London 2012: Cheryl Gillan promises 'tourism legacy' for Wales

Cheryl Gillan with Olympic hopeful, gymnast Lizzie Beddoe and design competition winner Emma Davies Cheryl Gillan with Olympic hopeful, gymnast Lizzie Beddoe, and design competition winner Emma Davies

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The Olympics will allow Wales to showcase its attractions as a visitor destination, leaving a tourism legacy behind, the Welsh secretary says.

Cheryl Gillan was visiting Cardiff on the 200th day before the London Olympics 2012 start in July.

She was meeting local businesses benefiting from the games as well as Welsh Olympic hopefuls.

Mrs Gillan started her visit outside the Millennium Stadium, which will host the football tournament.

She told BBC Wales: "We're going to be able to highlight and show Wales at its best. We're going to be able to showcase Wales for a legacy in tourism.

"We have got schools, young people and businesses participating in events.

"It's the UK at its best; it'll be Wales at its best."

Mrs Gillan met representatives of Mainline Coaches from Evanstown in Rhondda Cynon Taf who have been chosen to transport football teams, officials and media personnel during the football tournament.

She added: "There are other businesses in Wales that have benefited and there are 46 companies that are in the process, with more contracts being announced.

Cheryl Gillan was in Cardiff to mark 200 days until the games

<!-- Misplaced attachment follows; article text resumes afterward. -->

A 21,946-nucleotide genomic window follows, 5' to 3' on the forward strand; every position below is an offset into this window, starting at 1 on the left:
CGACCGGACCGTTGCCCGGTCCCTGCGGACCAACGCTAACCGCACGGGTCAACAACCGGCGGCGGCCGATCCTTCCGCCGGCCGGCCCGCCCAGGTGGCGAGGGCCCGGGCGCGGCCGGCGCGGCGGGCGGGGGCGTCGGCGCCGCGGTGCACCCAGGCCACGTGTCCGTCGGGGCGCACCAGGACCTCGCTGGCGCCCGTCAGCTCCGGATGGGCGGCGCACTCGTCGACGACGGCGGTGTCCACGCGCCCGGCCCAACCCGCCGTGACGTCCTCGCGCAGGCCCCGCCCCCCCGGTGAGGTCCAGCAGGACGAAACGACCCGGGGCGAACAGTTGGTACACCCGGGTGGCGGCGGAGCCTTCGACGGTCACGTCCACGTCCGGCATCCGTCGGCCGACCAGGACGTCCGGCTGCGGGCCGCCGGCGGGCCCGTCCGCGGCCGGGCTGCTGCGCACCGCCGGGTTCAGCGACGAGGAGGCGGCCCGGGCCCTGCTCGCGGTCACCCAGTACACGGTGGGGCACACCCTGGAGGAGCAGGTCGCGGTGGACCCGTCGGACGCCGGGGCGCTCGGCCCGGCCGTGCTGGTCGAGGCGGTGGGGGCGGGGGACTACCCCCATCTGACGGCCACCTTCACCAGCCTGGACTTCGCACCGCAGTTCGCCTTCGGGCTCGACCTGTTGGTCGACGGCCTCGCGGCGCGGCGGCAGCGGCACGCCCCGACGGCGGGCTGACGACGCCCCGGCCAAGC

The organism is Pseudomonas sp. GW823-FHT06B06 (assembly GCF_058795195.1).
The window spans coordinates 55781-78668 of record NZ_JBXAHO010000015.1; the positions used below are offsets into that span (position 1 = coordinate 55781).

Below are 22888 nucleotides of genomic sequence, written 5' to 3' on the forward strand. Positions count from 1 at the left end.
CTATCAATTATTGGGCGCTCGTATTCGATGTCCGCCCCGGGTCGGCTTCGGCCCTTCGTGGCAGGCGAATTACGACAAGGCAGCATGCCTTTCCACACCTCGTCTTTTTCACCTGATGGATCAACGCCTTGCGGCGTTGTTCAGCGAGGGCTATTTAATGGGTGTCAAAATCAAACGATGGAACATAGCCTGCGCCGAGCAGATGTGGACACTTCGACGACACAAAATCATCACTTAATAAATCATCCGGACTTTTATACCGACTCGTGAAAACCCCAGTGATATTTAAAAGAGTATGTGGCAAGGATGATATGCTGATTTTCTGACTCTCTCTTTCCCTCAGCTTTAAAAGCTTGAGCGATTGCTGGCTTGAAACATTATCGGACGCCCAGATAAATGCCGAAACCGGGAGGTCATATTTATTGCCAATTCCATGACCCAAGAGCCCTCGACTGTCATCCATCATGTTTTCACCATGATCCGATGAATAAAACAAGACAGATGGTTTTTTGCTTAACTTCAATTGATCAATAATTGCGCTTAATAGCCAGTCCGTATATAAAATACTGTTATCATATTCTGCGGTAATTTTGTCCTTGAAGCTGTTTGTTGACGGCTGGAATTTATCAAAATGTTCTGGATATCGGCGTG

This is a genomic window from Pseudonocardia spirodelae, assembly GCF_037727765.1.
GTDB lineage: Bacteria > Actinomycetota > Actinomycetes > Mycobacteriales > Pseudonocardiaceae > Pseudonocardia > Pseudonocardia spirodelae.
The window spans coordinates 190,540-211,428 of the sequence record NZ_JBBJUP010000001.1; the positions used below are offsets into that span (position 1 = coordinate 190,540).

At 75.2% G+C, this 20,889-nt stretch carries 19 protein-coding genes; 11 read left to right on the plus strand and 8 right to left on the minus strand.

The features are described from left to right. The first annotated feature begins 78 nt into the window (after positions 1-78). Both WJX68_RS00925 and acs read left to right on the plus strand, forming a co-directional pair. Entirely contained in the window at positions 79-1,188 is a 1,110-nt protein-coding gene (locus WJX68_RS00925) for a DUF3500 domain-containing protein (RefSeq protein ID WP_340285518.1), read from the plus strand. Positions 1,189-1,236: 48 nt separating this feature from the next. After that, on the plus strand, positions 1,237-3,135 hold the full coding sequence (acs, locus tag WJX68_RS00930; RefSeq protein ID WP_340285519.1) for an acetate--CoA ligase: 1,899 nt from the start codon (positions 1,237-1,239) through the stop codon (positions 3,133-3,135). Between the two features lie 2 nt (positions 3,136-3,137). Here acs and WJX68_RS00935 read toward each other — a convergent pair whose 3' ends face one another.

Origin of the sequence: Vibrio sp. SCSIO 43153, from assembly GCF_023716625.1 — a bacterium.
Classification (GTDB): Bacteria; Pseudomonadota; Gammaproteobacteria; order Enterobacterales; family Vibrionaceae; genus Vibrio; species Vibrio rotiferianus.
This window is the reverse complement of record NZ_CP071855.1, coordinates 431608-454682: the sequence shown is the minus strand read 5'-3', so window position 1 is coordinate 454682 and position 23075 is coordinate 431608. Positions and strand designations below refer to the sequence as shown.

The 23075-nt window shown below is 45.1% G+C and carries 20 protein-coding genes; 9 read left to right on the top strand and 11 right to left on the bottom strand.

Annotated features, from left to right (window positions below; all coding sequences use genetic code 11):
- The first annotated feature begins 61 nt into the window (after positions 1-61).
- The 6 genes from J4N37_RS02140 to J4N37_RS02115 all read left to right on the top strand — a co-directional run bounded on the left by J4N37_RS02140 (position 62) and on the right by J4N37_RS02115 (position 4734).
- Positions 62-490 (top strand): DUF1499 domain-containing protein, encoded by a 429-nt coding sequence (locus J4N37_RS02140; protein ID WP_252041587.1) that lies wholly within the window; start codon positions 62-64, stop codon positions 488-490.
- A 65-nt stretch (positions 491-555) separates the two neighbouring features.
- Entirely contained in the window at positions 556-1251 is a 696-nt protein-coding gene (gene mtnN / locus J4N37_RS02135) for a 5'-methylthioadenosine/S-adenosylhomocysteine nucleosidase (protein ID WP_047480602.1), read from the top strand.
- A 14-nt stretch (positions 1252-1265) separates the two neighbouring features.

"So there is a legacy for businesses as well."

Christopher Mainwaring, director of Mainline Coaches, said: "We're looking forward to it now. A lot of preparation has gone into it.

"The planning stage has been going on for a long time. It's been very exacting from the Olympic Committee so it should all go very, very well."

'Enthuse people'

Earlier in the day, four further countries - Botswana, Lesotho, Liberia and Mexico - announced their Olympic or Paralympic teams would be based in Wales for pre-games training, with a total of 19 countries' athletes expected to come altogether.

The Welsh secretary denied that the benefits were confined to the south of Wales, where the training camps are located.

She said schools across the country would benefit from their participation in Olympic events, and highlighting the four day Wales-wide torch relay.

"It's a fantastic opportunity to enthuse people about sport, to engage them about sport and to engage them in international exchanges with other schools and other countries," she said.

Mrs Gillan also met Olympic gymnastic hopeful Lizzie Beddoe, 16, from Cardiff, and 13-year-old Emma Davies from Penarth, who won a competition for young people to design a regional mascot based on the main Olympic one.

Emma produced a variant of Wenlock, called simply the Welsh Wenlock. Her dragon and daffodil inspired badge will be on sale in the run up to and during the games.

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